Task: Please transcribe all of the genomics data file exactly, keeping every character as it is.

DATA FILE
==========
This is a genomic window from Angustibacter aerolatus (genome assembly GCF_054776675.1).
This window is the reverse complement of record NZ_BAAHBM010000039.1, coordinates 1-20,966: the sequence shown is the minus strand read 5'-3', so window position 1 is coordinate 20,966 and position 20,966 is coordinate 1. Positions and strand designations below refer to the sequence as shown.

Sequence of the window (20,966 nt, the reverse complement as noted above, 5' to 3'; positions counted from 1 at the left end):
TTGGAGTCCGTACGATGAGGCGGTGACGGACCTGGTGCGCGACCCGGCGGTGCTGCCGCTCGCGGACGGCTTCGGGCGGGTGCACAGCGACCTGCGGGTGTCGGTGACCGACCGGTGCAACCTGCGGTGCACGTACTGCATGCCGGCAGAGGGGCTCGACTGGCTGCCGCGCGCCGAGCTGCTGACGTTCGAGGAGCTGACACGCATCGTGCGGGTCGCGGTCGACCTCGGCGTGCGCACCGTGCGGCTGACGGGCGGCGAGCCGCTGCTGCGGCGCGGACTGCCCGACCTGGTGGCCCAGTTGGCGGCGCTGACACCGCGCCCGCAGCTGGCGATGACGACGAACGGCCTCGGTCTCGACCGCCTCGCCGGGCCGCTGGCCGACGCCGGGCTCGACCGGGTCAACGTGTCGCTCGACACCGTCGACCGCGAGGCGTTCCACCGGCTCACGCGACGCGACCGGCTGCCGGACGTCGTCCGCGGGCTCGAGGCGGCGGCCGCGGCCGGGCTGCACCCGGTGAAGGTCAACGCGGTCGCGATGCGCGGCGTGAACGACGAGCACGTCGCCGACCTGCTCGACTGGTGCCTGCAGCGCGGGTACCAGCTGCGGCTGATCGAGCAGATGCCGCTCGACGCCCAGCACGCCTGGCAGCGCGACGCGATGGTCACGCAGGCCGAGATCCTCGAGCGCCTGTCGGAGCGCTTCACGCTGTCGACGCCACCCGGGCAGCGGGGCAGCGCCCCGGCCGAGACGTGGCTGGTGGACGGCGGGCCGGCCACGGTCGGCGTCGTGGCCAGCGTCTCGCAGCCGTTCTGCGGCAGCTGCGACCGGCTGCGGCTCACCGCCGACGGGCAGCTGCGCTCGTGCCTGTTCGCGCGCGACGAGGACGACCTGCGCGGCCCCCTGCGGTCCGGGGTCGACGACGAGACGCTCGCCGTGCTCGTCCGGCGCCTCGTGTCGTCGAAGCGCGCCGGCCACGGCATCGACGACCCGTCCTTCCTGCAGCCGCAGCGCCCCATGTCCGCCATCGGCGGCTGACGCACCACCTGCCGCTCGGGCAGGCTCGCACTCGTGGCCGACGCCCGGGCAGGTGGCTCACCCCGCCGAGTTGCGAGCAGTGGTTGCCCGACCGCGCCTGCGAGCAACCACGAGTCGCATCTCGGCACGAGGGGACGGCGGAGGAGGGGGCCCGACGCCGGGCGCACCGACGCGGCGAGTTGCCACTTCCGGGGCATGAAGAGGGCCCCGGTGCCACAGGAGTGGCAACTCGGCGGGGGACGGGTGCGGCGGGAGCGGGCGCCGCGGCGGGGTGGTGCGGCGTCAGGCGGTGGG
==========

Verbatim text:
This is a genomic window from Angustibacter aerolatus (genome assembly GCF_054776675.1).
This window is the reverse complement of record NZ_BAAHBM010000039.1, coordinates 1-20,966: the sequence shown is the minus strand read 5'-3', so window position 1 is coordinate 20,966 and position 20,966 is coordinate 1. Positions and strand designations below refer to the sequence as shown.

Sequence of the window (20,966 nt, the reverse complement as noted above, 5' to 3'; positions counted from 1 at the left end):
TTGGAGTCCGTACGATGAGGCGGTGACGGACCTGGTGCGCGACCCGGCGGTGCTGCCGCTCGCGGACGGCTTCGGGCGGGTGCACAGCGACCTGCGGGTGTCGGTGACCGACCGGTGCAACCTGCGGTGCACGTACTGCATGCCGGCAGAGGGGCTCGACTGGCTGCCGCGCGCCGAGCTGCTGACGTTCGAGGAGCTGACACGCATCGTGCGGGTCGCGGTCGACCTCGGCGTGCGCACCGTGCGGCTGACGGGCGGCGAGCCGCTGCTGCGGCGCGGACTGCCCGACCTGGTGGCCCAGTTGGCGGCGCTGACACCGCGCCCGCAGCTGGCGATGACGACGAACGGCCTCGGTCTCGACCGCCTCGCCGGGCCGCTGGCCGACGCCGGGCTCGACCGGGTCAACGTGTCGCTCGACACCGTCGACCGCGAGGCGTTCCACCGGCTCACGCGACGCGACCGGCTGCCGGACGTCGTCCGCGGGCTCGAGGCGGCGGCCGCGGCCGGGCTGCACCCGGTGAAGGTCAACGCGGTCGCGATGCGCGGCGTGAACGACGAGCACGTCGCCGACCTGCTCGACTGGTGCCTGCAGCGCGGGTACCAGCTGCGGCTGATCGAGCAGATGCCGCTCGACGCCCAGCACGCCTGGCAGCGCGACGCGATGGTCACGCAGGCCGAGATCCTCGAGCGCCTGTCGGAGCGCTTCACGCTGTCGACGCCACCCGGGCAGCGGGGCAGCGCCCCGGCCGAGACGTGGCTGGTGGACGGCGGGCCGGCCACGGTCGGCGTCGTGGCCAGCGTCTCGCAGCCGTTCTGCGGCAGCTGCGACCGGCTGCGGCTCACCGCCGACGGGCAGCTGCGCTCGTGCCTGTTCGCGCGCGACGAGGACGACCTGCGCGGCCCCCTGCGGTCCGGGGTCGACGACGAGACGCTCGCCGTGCTCGTCCGGCGCCTCGTGTCGTCGAAGCGCGCCGGCCACGGCATCGACGACCCGTCCTTCCTGCAGCCGCAGCGCCCCATGTCCGCCATCGGCGGCTGACGCACCACCTGCCGCTCGGGCAGGCTCGCACTCGTGGCCGACGCCCGGGCAGGTGGCTCACCCCGCCGAGTTGCGAGCAGTGGTTGCCCGACCGCGCCTGCGAGCAACCACGAGTCGCATCTCGGCACGAGGGGACGGCGGAGGAGGGGGCCCGACGCCGGGCGCACCGACGCGGCGAGTTGCCACTTCCGGGGCATGAAGAGGGCCCCGGTGCCACAGGAGTGGCAACTCGGCGGGGGACGGGTGCGGCGGGAGCGGGCGCCGCGGCGGGGTGGTGCGGCGTCAGGCGGTGGG